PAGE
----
For years, U.S. Customs and Border Patrol agents have climbed onto Greyhound buses at the station in Spokane and demanded that passengers prove they are in the country legally.
"Where's your papers?"
"Are you illegal?"
"Do you have your documents on you?" the agents ask.
The warrantless sweeps by armed agents are "business as usual," Border Patrol spokesman Jason Givens told the Inlander
last November, and now the ACLU has taken notice.
In a letter to Greyhound Lines Inc. (embedded below), the ACLU asks the bus company to stop allowing Border Patrol agents to board its buses and question passengers without warrants.
"These invasive raids are not only a blatant disregard of passengers' constitutional rights, they are also clearly driven by racial profiling," Enoka Herat, ACLU of Washington Police Practices and Immigrant Rights counsel says in a statement.
In an emailed statement, Greyhound says it has received the ACLU's letter and will "do everything legally possible to minimize any negative experiences" of its passengers.
"Greyhound has opened a dialogue with the Border Patrol to see if there is anything that can be done to balance the enforcement of federal law with the dignity and privacy of our valued customers," the statement reads.
Givens, the Border Patrol spokesman, was responding last year to concerns raised by local immigration attorneys, who had noticed a shift in immigration enforcement priorities following President Trump's election.
Rather than focus on undocumented people accused or convicted of crimes, attorneys said, it appeared as if agents were going after everyone — even people like Manel Perdomo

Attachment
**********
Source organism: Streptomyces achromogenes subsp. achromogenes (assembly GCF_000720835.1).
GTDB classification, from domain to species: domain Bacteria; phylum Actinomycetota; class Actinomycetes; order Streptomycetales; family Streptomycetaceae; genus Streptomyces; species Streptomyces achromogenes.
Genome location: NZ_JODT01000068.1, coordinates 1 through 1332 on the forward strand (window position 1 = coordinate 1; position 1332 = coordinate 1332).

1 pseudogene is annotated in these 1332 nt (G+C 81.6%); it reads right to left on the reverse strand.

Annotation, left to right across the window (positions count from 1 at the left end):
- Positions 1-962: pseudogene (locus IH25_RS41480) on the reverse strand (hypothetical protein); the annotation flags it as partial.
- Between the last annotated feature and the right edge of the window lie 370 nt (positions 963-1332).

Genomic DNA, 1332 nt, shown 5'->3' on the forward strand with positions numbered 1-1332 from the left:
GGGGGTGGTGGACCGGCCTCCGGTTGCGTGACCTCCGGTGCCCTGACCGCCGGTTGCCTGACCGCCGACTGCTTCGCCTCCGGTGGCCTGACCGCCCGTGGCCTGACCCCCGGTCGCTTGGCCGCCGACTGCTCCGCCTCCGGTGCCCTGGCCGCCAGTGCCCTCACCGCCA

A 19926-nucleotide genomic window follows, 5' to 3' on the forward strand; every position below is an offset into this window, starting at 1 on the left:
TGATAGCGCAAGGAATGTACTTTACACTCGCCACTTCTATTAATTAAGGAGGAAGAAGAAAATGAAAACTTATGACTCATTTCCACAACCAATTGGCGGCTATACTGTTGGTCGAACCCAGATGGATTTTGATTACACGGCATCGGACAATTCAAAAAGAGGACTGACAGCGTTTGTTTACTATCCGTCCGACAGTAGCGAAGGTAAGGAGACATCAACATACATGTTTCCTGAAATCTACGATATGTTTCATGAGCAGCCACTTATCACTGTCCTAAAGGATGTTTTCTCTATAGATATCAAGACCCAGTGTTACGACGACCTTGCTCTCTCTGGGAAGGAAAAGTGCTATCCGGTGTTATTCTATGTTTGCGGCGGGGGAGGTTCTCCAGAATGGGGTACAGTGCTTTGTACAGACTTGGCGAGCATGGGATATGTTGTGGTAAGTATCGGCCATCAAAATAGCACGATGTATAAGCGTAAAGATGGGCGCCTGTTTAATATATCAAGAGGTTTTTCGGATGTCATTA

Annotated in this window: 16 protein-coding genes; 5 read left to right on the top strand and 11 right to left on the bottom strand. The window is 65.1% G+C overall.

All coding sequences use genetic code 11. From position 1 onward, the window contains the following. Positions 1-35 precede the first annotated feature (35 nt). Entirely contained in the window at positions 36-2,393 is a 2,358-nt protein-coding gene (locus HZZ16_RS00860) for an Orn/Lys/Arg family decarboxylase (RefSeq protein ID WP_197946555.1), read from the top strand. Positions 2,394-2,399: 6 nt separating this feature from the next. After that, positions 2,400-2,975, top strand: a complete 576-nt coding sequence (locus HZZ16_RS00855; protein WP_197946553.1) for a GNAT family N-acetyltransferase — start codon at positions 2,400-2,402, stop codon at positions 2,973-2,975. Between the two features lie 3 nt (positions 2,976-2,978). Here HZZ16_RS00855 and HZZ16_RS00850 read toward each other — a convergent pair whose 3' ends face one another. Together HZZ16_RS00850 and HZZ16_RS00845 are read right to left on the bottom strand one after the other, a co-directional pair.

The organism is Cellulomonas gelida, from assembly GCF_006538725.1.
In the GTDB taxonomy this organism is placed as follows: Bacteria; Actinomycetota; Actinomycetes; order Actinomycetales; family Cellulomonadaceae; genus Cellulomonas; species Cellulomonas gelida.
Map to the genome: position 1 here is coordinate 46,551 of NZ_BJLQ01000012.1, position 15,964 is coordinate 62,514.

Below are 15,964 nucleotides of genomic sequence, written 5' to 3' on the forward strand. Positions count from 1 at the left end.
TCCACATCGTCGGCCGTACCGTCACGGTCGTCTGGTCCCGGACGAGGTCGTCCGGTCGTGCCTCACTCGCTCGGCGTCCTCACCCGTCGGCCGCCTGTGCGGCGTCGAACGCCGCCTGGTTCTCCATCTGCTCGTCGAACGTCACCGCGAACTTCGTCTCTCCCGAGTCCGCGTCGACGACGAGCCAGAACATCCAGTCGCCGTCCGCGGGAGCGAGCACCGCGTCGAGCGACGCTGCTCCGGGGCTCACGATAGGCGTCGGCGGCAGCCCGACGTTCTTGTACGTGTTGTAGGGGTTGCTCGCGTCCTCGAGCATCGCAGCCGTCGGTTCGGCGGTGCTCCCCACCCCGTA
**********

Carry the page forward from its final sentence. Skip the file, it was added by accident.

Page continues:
, who was on her way home from Seattle and was still recovering from a recent stroke.
Other similar examples then began to surface, including news earlier this year
of a father and son, who was a recipient of the Deferred Action for Childhood Arrivals (DACA) program. Both were arrested from the bus station in Spokane and sent to the Northwest Detention Center in Tacoma.
In 2017, at least 34 people were arrested from buses in the Spokane area, according to stats provided by the ACLU. The ACLU letter cites other examples from California to Vermont.
Border Patrol has argued that it has unique legal authority to conduct warrantless searches within 100 miles of U.S. borders. Spokane falls just inside that range, effectively making its Greyhound bus station a de facto checkpoint.
But the 100-mile rule doesn't mean agents can board buses without warrants, the ACLU letter says.
"They still have to have a reason to ask someone for their papers," says Nicole Herrera, an attorney and one of the ACLU volunteers passing out "Know Your Rights" cards at the Spokane Greyhound station Wednesday afternoon.
The volunteers' presence is in direct response to the Border Patrol arrests, she adds. "The racial profiling undertones of this are scary."
Herrera encourages all Greyhound passengers to refuse to answer questions from Border Patrol. "You can't arrest someone for exercising their right to remain silent," she says.
ACLU Affiliate Letter to Greyhound - FINAL by Mitch Ryals on Scribd